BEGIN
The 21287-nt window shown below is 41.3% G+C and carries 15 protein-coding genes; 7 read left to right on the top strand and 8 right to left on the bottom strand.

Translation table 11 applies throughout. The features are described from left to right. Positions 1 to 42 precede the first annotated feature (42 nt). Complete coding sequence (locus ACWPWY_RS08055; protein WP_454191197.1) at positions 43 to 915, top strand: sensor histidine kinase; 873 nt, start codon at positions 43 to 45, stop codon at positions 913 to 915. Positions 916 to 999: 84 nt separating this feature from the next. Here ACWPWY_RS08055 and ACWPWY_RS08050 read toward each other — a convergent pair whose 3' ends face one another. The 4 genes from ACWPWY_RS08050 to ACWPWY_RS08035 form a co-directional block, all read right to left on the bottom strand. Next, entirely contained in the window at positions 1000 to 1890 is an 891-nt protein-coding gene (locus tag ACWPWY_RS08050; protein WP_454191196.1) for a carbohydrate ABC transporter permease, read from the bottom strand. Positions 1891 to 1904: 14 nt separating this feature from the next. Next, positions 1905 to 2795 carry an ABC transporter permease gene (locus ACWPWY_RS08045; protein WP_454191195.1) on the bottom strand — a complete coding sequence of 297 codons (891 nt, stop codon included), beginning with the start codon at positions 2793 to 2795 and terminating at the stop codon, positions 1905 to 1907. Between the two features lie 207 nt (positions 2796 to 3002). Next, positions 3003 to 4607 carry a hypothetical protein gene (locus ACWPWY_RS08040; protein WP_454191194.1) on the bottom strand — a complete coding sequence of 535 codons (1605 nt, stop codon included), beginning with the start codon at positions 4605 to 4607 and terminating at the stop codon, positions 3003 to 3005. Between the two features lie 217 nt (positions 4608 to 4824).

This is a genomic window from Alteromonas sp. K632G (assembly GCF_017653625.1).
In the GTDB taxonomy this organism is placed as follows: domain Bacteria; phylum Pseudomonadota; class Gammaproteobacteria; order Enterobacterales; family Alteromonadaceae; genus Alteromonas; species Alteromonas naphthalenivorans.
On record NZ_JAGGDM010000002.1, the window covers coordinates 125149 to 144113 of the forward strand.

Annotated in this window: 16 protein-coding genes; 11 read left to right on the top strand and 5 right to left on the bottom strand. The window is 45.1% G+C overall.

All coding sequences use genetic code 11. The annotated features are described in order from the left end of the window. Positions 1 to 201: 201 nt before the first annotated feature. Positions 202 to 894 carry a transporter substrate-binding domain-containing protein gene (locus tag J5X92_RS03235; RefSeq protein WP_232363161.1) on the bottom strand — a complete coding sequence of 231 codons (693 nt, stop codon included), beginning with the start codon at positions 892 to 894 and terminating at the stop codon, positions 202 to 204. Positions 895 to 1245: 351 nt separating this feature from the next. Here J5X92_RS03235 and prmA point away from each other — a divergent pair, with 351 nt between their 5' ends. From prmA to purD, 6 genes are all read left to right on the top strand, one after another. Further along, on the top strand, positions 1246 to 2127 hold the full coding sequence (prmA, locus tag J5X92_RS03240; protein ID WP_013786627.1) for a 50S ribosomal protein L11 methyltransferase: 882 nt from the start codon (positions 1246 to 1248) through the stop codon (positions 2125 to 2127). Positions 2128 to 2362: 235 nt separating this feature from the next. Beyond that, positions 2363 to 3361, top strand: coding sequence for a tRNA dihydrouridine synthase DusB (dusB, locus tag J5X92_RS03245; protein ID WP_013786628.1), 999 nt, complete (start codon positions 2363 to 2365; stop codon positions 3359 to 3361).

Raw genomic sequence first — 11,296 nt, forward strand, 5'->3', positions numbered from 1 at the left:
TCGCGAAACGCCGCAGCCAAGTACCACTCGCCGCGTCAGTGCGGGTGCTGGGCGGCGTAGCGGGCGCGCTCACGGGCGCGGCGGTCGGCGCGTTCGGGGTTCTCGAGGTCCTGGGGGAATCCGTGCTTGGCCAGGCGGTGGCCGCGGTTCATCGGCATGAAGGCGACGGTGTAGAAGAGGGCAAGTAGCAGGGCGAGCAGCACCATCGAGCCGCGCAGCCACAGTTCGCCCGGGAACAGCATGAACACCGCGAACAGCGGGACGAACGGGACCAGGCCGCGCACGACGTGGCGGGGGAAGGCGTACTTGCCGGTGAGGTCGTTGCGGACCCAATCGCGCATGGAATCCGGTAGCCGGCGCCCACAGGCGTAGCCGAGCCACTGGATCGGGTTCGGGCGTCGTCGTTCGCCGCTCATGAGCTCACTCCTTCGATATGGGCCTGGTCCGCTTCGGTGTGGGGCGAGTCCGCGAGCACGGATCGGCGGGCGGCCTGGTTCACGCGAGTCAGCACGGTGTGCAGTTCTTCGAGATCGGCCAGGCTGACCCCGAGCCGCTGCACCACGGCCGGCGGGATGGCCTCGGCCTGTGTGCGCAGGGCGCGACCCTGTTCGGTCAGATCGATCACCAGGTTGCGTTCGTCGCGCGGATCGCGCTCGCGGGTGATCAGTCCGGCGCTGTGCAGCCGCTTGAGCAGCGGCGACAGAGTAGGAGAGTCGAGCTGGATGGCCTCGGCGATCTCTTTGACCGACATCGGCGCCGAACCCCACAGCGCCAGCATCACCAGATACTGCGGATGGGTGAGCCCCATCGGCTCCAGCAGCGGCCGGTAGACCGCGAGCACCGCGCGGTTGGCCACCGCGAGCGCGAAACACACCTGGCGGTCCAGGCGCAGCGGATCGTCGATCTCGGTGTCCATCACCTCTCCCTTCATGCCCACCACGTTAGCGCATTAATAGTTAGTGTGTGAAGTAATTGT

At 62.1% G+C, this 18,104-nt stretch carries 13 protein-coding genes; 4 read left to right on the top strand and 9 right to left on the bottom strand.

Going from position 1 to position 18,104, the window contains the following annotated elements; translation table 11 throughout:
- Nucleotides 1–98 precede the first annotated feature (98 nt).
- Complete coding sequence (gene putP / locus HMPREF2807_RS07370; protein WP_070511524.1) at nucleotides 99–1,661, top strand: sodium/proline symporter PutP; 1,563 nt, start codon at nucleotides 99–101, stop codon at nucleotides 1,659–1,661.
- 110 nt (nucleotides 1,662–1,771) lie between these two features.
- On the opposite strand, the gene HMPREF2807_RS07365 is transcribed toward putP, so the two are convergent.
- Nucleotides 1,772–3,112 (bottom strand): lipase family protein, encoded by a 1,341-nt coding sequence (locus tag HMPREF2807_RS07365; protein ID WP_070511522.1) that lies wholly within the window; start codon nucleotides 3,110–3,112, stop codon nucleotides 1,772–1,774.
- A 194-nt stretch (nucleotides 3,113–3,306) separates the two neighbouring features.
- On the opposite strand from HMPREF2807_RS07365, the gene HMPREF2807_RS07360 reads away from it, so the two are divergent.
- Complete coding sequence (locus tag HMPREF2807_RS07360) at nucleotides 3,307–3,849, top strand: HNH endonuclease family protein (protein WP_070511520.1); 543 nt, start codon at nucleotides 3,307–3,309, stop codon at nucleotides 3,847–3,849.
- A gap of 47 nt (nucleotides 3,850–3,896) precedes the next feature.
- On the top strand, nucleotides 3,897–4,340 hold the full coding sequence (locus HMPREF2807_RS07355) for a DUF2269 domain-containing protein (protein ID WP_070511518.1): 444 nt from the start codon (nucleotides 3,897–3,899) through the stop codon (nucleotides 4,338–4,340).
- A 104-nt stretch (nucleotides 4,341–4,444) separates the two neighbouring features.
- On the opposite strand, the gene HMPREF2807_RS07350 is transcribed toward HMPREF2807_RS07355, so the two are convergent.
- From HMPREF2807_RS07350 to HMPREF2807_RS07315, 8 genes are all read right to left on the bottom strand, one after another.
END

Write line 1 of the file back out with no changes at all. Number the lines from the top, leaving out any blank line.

The 21287-nt window shown below is 41.3% G+C and carries 15 protein-coding genes; 7 read left to right on the top strand and 8 right to left on the bottom strand.